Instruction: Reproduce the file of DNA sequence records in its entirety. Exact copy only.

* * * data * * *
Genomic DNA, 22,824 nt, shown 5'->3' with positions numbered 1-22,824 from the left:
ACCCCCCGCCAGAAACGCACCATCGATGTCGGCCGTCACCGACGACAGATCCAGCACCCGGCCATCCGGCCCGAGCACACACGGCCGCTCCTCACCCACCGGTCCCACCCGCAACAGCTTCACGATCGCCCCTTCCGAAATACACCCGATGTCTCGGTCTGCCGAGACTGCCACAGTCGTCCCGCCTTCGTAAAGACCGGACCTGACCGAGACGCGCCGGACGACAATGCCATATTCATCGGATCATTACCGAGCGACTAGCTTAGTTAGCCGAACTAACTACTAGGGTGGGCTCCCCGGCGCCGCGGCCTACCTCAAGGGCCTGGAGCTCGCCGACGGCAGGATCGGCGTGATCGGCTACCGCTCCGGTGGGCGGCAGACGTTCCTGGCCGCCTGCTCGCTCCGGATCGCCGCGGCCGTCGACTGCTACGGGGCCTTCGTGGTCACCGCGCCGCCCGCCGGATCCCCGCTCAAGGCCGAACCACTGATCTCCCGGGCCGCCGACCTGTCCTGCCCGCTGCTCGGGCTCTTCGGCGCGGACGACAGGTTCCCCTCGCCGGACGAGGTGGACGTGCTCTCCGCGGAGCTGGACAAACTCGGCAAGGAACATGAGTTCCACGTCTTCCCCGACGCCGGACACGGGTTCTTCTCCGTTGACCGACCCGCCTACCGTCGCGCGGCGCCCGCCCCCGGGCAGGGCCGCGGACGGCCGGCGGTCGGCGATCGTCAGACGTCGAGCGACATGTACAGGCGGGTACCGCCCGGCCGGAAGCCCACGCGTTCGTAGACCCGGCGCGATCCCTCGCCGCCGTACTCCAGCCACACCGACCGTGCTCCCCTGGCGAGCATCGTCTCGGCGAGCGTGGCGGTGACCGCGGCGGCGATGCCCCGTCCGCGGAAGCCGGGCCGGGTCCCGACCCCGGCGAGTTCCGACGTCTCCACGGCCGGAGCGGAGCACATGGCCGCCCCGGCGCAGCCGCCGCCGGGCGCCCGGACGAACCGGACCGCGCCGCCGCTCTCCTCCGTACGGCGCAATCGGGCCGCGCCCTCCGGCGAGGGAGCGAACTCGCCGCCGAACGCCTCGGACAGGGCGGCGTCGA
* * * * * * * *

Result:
Genomic DNA, 22,824 nt, shown 5'->3' with positions numbered 1-22,824 from the left:
ACCCCCCGCCAGAAACGCACCATCGATGTCGGCCGTCACCGACGACAGATCCAGCACCCGGCCATCCGGCCCGAGCACACACGGCCGCTCCTCACCCACCGGTCCCACCCGCAACAGCTTCACGATCGCCCCTTCCGAAATACACCCGATGTCTCGGTCTGCCGAGACTGCCACAGTCGTCCCGCCTTCGTAAAGACCGGACCTGACCGAGACGCGCCGGACGACAATGCCATATTCATCGGATCATTACCGAGCGACTAGCTTAGTTAGCCGAACTAACTACTAGGGTGGGCTCCCCGGCGCCGCGGCCTACCTCAAGGGCCTGGAGCTCGCCGACGGCAGGATCGGCGTGATCGGCTACCGCTCCGGTGGGCGGCAGACGTTCCTGGCCGCCTGCTCGCTCCGGATCGCCGCGGCCGTCGACTGCTACGGGGCCTTCGTGGTCACCGCGCCGCCCGCCGGATCCCCGCTCAAGGCCGAACCACTGATCTCCCGGGCCGCCGACCTGTCCTGCCCGCTGCTCGGGCTCTTCGGCGCGGACGACAGGTTCCCCTCGCCGGACGAGGTGGACGTGCTCTCCGCGGAGCTGGACAAACTCGGCAAGGAACATGAGTTCCACGTCTTCCCCGACGCCGGACACGGGTTCTTCTCCGTTGACCGACCCGCCTACCGTCGCGCGGCGCCCGCCCCCGGGCAGGGCCGCGGACGGCCGGCGGTCGGCGATCGTCAGACGTCGAGCGACATGTACAGGCGGGTACCGCCCGGCCGGAAGCCCACGCGTTCGTAGACCCGGCGCGATCCCTCGCCGCCGTACTCCAGCCACACCGACCGTGCTCCCCTGGCGAGCATCGTCTCGGCGAGCGTGGCGGTGACCGCGGCGGCGATGCCCCGTCCGCGGAAGCCGGGCCGGGTCCCGACCCCGGCGAGTTCCGACGTCTCCACGGCCGGAGCGGAGCACATGGCCGCCCCGGCGCAGCCGCCGCCGGGCGCCCGGACGAACCGGACCGCGCCGCCGCTCTCCTCCGTACGGCGCAATCGGGCCGCGCCCTCCGGCGAGGGAGCGAACTCGCCGCCGAACGCCTCGGACAGGGCGGCGTCGA